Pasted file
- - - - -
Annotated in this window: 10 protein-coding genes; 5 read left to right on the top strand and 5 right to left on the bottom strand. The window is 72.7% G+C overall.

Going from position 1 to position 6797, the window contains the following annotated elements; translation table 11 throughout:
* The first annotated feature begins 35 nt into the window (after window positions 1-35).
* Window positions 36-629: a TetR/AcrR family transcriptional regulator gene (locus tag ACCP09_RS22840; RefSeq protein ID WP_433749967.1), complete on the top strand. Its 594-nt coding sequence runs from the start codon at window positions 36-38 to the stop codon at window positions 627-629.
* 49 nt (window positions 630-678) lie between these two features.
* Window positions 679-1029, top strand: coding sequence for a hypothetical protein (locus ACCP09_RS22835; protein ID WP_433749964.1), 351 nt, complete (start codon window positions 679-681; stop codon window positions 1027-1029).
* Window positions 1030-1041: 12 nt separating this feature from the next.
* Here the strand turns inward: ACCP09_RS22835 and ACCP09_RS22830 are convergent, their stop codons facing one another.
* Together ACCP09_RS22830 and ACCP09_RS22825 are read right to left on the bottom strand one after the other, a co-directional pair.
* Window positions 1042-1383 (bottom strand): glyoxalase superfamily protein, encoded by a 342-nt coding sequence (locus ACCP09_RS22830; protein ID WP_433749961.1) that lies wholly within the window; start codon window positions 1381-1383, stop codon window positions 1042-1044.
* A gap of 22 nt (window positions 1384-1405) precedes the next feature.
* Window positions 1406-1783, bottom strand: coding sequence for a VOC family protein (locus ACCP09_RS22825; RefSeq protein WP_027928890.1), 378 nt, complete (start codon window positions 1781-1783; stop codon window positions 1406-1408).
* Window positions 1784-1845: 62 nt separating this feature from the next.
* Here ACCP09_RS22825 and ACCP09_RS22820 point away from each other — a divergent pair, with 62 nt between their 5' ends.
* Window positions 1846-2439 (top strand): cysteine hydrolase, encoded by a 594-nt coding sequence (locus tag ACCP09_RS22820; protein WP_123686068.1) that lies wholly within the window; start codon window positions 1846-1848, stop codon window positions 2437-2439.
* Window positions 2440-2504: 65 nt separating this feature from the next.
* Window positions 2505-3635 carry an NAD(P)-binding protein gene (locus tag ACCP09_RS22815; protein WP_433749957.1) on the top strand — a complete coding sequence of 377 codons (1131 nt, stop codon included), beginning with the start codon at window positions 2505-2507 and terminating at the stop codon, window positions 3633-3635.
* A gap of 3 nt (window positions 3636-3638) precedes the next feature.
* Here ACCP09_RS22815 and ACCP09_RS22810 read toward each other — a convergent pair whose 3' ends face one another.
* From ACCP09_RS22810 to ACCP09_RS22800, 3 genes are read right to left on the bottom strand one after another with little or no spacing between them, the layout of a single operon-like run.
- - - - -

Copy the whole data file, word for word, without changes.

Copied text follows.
Annotated in this window: 10 protein-coding genes; 5 read left to right on the top strand and 5 right to left on the bottom strand. The window is 72.7% G+C overall.

Going from position 1 to position 6797, the window contains the following annotated elements; translation table 11 throughout:
* The first annotated feature begins 35 nt into the window (after window positions 1-35).
* Window positions 36-629: a TetR/AcrR family transcriptional regulator gene (locus tag ACCP09_RS22840; RefSeq protein ID WP_433749967.1), complete on the top strand. Its 594-nt coding sequence runs from the start codon at window positions 36-38 to the stop codon at window positions 627-629.
* 49 nt (window positions 630-678) lie between these two features.
* Window positions 679-1029, top strand: coding sequence for a hypothetical protein (locus ACCP09_RS22835; protein ID WP_433749964.1), 351 nt, complete (start codon window positions 679-681; stop codon window positions 1027-1029).
* Window positions 1030-1041: 12 nt separating this feature from the next.
* Here the strand turns inward: ACCP09_RS22835 and ACCP09_RS22830 are convergent, their stop codons facing one another.
* Together ACCP09_RS22830 and ACCP09_RS22825 are read right to left on the bottom strand one after the other, a co-directional pair.
* Window positions 1042-1383 (bottom strand): glyoxalase superfamily protein, encoded by a 342-nt coding sequence (locus ACCP09_RS22830; protein ID WP_433749961.1) that lies wholly within the window; start codon window positions 1381-1383, stop codon window positions 1042-1044.
* A gap of 22 nt (window positions 1384-1405) precedes the next feature.
* Window positions 1406-1783, bottom strand: coding sequence for a VOC family protein (locus ACCP09_RS22825; RefSeq protein WP_027928890.1), 378 nt, complete (start codon window positions 1781-1783; stop codon window positions 1406-1408).
* Window positions 1784-1845: 62 nt separating this feature from the next.
* Here ACCP09_RS22825 and ACCP09_RS22820 point away from each other — a divergent pair, with 62 nt between their 5' ends.
* Window positions 1846-2439 (top strand): cysteine hydrolase, encoded by a 594-nt coding sequence (locus tag ACCP09_RS22820; protein WP_123686068.1) that lies wholly within the window; start codon window positions 1846-1848, stop codon window positions 2437-2439.
* Window positions 2440-2504: 65 nt separating this feature from the next.
* Window positions 2505-3635 carry an NAD(P)-binding protein gene (locus tag ACCP09_RS22815; protein WP_433749957.1) on the top strand — a complete coding sequence of 377 codons (1131 nt, stop codon included), beginning with the start codon at window positions 2505-2507 and terminating at the stop codon, window positions 3633-3635.
* A gap of 3 nt (window positions 3636-3638) precedes the next feature.
* Here ACCP09_RS22815 and ACCP09_RS22810 read toward each other — a convergent pair whose 3' ends face one another.
* From ACCP09_RS22810 to ACCP09_RS22800, 3 genes are read right to left on the bottom strand one after another with little or no spacing between them, the layout of a single operon-like run.